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January 1947

RESULTS OF TREATMENT OF MULTIPLE SCLEROSIS WITH DICOUMARIN

Author Affiliations

NEW YORK

From the Department of Neurology, Columbia University College of Physicians and Surgeons, and the Neurological Institute of New York.

Arch NeurPsych. 1947;57(1):1-13. doi:10.1001/archneurpsyc.1947.02300240017001
Abstract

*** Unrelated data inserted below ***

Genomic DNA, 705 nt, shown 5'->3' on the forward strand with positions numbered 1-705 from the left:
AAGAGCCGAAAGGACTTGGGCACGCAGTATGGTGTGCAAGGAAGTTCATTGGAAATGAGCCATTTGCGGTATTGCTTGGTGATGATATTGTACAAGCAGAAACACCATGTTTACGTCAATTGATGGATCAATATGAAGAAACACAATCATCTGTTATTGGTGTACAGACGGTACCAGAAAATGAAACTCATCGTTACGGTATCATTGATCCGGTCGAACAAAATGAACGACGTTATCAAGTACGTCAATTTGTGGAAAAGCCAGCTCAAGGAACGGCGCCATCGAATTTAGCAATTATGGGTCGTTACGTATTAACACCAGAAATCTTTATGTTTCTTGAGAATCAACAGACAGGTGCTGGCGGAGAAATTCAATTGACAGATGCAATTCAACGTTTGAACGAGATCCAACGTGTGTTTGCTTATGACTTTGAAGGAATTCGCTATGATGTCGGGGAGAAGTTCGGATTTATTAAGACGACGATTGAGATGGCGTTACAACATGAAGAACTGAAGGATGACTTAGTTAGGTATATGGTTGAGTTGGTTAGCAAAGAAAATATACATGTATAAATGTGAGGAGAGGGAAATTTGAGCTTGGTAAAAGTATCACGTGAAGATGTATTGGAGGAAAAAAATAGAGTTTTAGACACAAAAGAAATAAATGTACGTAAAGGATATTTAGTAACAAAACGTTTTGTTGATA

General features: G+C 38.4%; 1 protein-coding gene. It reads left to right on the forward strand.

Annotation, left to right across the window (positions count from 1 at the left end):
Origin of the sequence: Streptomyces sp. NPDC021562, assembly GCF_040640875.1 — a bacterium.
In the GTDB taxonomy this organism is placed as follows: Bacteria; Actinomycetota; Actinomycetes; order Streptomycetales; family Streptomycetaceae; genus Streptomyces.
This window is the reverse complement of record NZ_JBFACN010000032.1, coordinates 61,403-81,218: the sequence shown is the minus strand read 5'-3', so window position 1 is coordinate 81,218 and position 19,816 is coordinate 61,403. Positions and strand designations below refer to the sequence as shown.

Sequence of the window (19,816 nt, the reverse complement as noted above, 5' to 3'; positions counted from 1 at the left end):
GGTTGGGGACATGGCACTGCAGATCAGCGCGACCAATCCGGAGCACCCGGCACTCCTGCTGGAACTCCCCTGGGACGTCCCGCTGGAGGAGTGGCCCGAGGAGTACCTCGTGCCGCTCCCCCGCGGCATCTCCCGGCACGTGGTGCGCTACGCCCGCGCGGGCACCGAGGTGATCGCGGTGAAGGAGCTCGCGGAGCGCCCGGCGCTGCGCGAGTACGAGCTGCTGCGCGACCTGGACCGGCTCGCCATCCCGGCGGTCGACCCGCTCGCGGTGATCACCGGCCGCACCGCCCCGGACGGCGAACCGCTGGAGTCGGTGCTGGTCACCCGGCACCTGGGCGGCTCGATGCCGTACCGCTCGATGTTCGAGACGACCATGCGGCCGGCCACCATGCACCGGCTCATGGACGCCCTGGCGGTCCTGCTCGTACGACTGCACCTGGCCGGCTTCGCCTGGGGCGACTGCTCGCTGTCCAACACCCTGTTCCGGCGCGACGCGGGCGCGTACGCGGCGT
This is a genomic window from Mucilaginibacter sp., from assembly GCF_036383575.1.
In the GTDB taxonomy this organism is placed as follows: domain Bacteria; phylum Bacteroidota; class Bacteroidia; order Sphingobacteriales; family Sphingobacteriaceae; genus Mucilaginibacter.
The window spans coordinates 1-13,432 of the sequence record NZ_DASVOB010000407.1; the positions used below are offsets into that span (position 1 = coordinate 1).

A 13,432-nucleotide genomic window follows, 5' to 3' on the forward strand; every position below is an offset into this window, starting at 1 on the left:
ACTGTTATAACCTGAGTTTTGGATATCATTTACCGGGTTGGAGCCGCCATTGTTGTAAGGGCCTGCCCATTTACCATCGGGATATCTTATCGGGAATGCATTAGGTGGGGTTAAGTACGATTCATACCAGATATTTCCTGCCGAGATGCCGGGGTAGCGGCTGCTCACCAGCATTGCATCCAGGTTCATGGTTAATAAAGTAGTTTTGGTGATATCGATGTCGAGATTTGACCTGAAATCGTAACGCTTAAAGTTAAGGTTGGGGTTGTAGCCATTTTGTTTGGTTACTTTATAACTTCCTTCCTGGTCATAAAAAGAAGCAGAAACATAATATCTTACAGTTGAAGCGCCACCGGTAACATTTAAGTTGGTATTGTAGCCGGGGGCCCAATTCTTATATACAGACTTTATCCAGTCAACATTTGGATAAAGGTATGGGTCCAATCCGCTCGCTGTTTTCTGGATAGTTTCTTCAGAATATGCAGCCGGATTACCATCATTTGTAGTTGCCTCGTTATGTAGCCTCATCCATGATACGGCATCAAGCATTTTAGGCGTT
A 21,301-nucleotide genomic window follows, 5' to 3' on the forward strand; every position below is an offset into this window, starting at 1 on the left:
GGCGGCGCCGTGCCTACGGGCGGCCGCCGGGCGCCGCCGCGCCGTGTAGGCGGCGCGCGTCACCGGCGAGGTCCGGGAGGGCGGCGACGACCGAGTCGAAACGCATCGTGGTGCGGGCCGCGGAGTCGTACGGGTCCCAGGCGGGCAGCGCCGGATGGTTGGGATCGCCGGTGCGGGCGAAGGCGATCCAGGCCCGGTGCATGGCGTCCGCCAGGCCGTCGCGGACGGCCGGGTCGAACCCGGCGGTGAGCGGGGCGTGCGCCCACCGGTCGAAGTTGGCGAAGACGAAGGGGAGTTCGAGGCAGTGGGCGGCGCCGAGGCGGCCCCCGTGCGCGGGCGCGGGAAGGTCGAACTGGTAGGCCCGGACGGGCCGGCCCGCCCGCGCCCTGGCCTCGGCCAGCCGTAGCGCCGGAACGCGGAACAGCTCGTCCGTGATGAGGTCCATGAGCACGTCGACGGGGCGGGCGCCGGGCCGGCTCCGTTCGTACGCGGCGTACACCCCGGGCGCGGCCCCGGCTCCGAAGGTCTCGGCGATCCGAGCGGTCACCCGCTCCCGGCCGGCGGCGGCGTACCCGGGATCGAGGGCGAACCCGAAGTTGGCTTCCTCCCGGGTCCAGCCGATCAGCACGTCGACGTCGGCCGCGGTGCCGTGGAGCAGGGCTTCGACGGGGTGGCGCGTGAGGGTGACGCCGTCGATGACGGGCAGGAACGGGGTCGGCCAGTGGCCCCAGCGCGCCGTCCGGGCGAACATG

ETIOLOGY OF MULTIPLE SCLEROSIS  EVIDENCE has been accumulating over recent years which indicates that vascular destruction, or, more specifically, probably a thrombosis of venules, is an essential link in the chain of causation of multiple sclerosis and the related "encephalomyelitides."1 This evidence may be summarized as follows:1. Histologic pictures indistinguishable from the lesions of "encephalomyelitis" in the acute stage, and of multiple sclerosis when sufficient time has elapsed to permit gliosis to take place, have been produced experimentally in animals by the retrograde obstruction of cerebral venules2 and by the intravenous injection of various coagulants, especially organ extracts.32. Similar lesions are also often seen in pathologic material of human origin, following spontaneous thrombosis of veins of a certain size from any cause, or compression of a pial vein by a tumor.43. Thrombi, usually in venules and veins, have been observed in a large

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